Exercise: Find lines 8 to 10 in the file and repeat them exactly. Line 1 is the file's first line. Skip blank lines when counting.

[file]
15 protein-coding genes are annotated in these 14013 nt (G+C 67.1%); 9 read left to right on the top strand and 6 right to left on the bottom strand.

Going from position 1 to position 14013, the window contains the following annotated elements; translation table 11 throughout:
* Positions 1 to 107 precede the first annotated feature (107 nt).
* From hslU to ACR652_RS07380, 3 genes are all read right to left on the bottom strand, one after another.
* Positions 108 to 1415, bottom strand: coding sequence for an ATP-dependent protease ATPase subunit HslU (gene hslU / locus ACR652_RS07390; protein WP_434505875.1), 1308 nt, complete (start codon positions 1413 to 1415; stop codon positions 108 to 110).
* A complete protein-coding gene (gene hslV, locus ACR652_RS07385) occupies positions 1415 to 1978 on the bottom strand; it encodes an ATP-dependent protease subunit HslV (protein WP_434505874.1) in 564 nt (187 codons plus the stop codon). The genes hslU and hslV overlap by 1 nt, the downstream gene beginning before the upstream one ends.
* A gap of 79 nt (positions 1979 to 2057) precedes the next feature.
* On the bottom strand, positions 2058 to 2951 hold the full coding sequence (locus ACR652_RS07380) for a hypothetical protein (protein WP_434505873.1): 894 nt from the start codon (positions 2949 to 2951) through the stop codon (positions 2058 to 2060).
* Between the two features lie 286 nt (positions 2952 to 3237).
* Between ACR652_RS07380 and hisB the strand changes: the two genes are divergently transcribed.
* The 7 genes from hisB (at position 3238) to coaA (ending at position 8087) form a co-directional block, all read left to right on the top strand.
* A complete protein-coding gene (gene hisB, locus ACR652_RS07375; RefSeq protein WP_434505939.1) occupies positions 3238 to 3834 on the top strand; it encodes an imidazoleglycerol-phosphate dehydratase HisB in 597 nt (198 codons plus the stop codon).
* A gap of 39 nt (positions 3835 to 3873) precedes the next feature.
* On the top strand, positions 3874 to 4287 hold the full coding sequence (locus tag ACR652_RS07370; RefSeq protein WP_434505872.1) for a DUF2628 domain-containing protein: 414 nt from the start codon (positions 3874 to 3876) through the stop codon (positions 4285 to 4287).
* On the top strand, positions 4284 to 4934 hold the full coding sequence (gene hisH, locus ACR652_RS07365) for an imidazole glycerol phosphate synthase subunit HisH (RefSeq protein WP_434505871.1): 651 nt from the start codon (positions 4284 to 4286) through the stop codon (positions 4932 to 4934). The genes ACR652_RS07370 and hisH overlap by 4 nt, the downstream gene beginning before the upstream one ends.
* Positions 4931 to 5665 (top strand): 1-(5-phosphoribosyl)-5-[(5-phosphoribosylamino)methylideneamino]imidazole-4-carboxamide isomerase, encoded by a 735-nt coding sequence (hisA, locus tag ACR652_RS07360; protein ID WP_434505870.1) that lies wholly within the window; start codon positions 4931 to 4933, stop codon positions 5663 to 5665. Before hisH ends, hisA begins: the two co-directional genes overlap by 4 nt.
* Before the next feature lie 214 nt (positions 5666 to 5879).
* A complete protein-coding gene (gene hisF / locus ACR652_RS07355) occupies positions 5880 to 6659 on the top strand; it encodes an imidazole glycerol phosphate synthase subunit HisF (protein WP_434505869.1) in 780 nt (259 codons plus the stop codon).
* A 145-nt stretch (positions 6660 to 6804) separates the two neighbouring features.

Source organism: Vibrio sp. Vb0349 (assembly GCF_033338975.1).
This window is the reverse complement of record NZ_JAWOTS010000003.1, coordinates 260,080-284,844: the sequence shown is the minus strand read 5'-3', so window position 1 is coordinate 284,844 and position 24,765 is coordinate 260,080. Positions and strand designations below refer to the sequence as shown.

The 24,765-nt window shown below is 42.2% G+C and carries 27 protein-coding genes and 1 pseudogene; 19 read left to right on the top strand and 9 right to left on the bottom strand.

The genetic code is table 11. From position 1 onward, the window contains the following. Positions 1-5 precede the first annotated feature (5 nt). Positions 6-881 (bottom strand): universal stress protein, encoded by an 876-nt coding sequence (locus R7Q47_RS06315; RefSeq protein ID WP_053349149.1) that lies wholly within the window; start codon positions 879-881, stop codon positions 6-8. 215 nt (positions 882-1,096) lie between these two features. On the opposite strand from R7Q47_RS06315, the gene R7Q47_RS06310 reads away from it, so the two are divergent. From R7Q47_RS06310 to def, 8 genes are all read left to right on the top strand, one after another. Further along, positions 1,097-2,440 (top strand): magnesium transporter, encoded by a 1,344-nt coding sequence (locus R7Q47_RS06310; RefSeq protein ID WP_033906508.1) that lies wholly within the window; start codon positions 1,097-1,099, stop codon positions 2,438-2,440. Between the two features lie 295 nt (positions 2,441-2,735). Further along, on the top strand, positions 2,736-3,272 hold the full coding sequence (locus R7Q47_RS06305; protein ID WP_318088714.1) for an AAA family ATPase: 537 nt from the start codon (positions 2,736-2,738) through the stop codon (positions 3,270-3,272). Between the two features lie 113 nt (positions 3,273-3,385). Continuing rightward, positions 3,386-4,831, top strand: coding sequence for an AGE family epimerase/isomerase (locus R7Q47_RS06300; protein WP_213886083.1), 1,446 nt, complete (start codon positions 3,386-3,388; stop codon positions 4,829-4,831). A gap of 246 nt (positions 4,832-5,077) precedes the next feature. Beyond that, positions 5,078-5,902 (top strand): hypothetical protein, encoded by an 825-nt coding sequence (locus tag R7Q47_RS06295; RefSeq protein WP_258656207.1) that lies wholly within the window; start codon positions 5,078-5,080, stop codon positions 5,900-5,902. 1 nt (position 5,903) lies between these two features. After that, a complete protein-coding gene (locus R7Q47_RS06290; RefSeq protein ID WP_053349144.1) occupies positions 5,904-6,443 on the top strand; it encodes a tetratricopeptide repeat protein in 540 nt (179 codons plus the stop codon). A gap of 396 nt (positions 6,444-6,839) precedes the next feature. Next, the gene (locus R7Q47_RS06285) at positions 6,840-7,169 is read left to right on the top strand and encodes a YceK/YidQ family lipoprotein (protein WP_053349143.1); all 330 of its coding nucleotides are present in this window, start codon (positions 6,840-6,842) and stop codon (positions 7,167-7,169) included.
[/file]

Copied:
* On the bottom strand, positions 2058 to 2951 hold the full coding sequence (locus ACR652_RS07380) for a hypothetical protein (protein WP_434505873.1): 894 nt from the start codon (positions 2949 to 2951) through the stop codon (positions 2058 to 2060).
* Between the two features lie 286 nt (positions 2952 to 3237).
* Between ACR652_RS07380 and hisB the strand changes: the two genes are divergently transcribed.